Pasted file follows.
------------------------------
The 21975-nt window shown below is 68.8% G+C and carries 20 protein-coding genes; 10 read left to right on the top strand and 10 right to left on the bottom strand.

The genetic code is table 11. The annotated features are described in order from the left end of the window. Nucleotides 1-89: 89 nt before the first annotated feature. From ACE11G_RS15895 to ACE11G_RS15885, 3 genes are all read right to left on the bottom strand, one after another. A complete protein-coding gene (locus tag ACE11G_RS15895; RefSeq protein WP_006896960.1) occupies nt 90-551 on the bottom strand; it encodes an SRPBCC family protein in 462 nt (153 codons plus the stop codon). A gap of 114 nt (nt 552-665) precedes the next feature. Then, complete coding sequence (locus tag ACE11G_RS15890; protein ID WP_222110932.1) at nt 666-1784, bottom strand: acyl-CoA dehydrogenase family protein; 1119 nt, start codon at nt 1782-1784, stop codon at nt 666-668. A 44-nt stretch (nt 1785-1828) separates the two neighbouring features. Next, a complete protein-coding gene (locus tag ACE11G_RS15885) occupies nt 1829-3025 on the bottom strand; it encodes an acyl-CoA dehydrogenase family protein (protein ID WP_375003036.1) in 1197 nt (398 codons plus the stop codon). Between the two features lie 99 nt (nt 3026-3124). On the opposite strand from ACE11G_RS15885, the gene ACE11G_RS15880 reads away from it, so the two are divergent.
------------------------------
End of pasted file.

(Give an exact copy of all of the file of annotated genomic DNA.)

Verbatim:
The 21975-nt window shown below is 68.8% G+C and carries 20 protein-coding genes; 10 read left to right on the top strand and 10 right to left on the bottom strand.

The genetic code is table 11. The annotated features are described in order from the left end of the window. Nucleotides 1-89: 89 nt before the first annotated feature. From ACE11G_RS15895 to ACE11G_RS15885, 3 genes are all read right to left on the bottom strand, one after another. A complete protein-coding gene (locus tag ACE11G_RS15895; RefSeq protein WP_006896960.1) occupies nt 90-551 on the bottom strand; it encodes an SRPBCC family protein in 462 nt (153 codons plus the stop codon). A gap of 114 nt (nt 552-665) precedes the next feature. Then, complete coding sequence (locus tag ACE11G_RS15890; protein ID WP_222110932.1) at nt 666-1784, bottom strand: acyl-CoA dehydrogenase family protein; 1119 nt, start codon at nt 1782-1784, stop codon at nt 666-668. A 44-nt stretch (nt 1785-1828) separates the two neighbouring features. Next, a complete protein-coding gene (locus tag ACE11G_RS15885) occupies nt 1829-3025 on the bottom strand; it encodes an acyl-CoA dehydrogenase family protein (protein ID WP_375003036.1) in 1197 nt (398 codons plus the stop codon). Between the two features lie 99 nt (nt 3026-3124). On the opposite strand from ACE11G_RS15885, the gene ACE11G_RS15880 reads away from it, so the two are divergent.